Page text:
There were good moments too. In the cool of the evening the wide open silent country was indescribably beautiful. We had an occasional glimpse of moose, caribou, bear, or coyote and once a great bald eagle soared across the sky. It gave us a sense of freedom and peace that was almost intoxication.

At noon on the eleventh day, they told us that “Ross” was just around the bend. From the pilot house, Claude and I viewed it for the first time together. A few log cabins irregularly dotting a bar along the river bank, skirted at some distance by a long low bluff—a wide sweep of the river where the Ross flows into the Pelly—a handful of white men grouped together on a log bench—a string of shy, curious natives, their immobile faces showing nothing of the excitement this one event of the year surely must have meant to them—that was all—excepting the Union Jack which fluttered from a tall pole before a little log cabin with the letters R.C.M.P. painted above the door.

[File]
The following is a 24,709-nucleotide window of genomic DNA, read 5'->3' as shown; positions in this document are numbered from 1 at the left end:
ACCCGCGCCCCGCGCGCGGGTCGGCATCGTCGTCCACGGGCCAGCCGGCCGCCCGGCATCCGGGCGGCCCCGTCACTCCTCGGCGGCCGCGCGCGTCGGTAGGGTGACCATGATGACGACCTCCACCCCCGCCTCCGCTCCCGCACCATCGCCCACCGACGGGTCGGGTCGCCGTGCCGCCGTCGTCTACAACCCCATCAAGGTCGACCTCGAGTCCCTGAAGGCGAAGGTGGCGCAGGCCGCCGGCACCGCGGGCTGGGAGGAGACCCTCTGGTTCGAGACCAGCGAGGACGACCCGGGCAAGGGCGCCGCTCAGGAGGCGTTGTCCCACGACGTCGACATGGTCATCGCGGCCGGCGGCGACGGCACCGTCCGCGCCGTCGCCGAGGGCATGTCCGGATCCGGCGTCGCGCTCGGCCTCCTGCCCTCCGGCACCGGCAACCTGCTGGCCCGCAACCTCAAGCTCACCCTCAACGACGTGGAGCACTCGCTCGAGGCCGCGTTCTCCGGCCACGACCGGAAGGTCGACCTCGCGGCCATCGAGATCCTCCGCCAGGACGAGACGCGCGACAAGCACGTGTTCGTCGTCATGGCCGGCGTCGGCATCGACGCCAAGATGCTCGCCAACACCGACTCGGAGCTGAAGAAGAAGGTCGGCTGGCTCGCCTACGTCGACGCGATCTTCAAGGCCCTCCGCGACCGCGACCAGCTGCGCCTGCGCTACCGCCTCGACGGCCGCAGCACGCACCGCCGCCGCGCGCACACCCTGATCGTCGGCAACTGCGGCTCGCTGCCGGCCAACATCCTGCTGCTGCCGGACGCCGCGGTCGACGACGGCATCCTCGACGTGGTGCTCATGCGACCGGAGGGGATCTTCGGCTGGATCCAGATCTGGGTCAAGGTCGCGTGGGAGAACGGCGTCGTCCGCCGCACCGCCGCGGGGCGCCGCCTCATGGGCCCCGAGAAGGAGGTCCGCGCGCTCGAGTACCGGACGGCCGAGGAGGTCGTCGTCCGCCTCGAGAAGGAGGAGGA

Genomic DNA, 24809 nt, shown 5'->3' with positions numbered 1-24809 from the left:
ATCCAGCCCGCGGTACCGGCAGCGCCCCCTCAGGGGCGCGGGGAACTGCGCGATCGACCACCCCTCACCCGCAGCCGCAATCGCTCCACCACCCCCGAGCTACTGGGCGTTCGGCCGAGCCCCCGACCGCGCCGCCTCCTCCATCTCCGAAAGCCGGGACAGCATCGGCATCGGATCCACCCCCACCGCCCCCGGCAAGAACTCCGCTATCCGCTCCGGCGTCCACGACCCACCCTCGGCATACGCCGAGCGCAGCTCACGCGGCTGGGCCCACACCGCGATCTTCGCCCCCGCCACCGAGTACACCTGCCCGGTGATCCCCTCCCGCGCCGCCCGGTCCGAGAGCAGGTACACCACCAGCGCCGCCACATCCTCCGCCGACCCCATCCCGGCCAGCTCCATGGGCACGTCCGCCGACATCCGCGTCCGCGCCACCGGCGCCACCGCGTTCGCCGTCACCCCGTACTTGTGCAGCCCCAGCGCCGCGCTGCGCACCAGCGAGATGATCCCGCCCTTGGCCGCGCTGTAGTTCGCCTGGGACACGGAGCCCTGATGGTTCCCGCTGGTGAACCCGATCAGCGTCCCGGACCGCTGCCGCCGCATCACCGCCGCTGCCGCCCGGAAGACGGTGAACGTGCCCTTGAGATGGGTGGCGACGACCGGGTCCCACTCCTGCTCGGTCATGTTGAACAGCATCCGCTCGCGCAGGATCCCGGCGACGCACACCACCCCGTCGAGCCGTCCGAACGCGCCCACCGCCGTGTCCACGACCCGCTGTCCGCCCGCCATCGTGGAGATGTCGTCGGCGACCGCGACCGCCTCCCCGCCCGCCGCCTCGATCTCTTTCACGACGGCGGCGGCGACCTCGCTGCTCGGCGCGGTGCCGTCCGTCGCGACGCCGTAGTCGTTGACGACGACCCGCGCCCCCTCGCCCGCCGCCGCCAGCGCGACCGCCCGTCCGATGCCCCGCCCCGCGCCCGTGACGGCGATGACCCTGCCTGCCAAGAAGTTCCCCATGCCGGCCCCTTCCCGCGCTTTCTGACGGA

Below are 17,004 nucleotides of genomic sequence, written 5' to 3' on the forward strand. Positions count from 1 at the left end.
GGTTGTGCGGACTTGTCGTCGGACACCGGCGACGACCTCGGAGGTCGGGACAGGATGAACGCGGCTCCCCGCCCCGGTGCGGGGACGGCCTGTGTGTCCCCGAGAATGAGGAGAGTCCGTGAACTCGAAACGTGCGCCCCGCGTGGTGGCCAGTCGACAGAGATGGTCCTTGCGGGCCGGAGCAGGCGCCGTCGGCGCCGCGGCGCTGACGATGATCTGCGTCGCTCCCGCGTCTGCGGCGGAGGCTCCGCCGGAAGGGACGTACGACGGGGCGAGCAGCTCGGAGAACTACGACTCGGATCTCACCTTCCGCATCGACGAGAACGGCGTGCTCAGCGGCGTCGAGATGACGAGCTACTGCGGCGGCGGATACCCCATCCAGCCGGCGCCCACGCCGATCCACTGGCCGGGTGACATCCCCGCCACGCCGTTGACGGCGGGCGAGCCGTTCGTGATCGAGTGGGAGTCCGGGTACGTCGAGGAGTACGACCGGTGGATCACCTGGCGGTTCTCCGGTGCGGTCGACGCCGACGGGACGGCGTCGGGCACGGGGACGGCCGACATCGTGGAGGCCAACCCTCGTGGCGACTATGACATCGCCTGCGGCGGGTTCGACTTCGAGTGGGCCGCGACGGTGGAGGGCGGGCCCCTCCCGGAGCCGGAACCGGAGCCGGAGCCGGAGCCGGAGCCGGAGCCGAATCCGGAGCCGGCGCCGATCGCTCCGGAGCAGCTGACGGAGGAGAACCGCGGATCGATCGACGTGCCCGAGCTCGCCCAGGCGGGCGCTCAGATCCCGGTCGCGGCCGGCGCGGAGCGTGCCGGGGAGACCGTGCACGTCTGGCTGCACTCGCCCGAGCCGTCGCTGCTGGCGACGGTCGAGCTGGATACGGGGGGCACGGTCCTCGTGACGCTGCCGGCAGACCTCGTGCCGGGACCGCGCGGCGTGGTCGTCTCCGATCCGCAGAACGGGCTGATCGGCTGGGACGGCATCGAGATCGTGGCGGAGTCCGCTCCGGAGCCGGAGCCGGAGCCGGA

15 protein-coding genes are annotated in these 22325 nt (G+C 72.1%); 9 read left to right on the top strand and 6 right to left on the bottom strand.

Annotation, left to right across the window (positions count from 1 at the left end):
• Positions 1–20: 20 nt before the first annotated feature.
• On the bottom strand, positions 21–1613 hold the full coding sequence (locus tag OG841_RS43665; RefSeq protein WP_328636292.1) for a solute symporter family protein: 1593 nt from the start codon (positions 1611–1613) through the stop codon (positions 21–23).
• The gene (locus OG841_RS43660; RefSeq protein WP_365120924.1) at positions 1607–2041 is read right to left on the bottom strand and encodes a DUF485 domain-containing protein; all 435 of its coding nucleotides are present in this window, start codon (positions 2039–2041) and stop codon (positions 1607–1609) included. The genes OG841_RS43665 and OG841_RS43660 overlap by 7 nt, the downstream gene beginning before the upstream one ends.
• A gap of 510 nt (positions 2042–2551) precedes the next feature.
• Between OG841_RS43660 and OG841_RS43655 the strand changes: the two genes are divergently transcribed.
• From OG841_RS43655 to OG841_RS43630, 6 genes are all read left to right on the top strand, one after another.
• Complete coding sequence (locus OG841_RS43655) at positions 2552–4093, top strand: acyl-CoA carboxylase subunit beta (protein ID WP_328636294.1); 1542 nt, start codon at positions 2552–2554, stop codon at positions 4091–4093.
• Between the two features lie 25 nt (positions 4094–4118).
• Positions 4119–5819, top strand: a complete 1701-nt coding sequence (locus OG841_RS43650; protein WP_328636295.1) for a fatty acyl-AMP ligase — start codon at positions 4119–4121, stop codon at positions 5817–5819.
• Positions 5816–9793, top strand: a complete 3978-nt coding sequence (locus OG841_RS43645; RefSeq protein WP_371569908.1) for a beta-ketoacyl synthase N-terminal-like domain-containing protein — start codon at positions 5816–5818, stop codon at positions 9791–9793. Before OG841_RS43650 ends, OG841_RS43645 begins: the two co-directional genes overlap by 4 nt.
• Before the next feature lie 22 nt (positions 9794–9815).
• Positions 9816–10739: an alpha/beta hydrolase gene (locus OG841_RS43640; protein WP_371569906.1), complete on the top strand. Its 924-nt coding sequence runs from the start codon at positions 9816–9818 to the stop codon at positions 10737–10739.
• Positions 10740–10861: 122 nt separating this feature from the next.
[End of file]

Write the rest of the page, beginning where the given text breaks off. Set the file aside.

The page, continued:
The business of unloading and sorting the freight was soon accomplished. The outfit for the trading at Pelly Banks was separated and piled by the river to be taken by scow later, the seventy-five miles of the upper Pelly waters, through gorges and canyons impossible for the Thistle.

It was with intense interest that I met the little company assembled there, knowing they were the only human beings I would see for a very long time to come. The natives particularly interested me. These childlike people, unspoiled by white man's influence were very shy at first with the only white woman they had ever seen.

They called Claude “The Government” (which indeed he was) and later they came to call me “Government Wife” and sometimes “Gatanya Gaza” which means “little woman,” the latter probably because I was so very thin. The Indian women are rather rotund because of the large amount of suet in their diet, perhaps.

Only the children, and a very few of the younger men and women, could speak very broken English. The women carried their babies on their backs in gorgeously-beaded baby straps and their moose skin moccasins gaily decorated with coloured braid and beads were works of art.

After two days the boat left and with it went the only contact with the outside world we would have until the next June.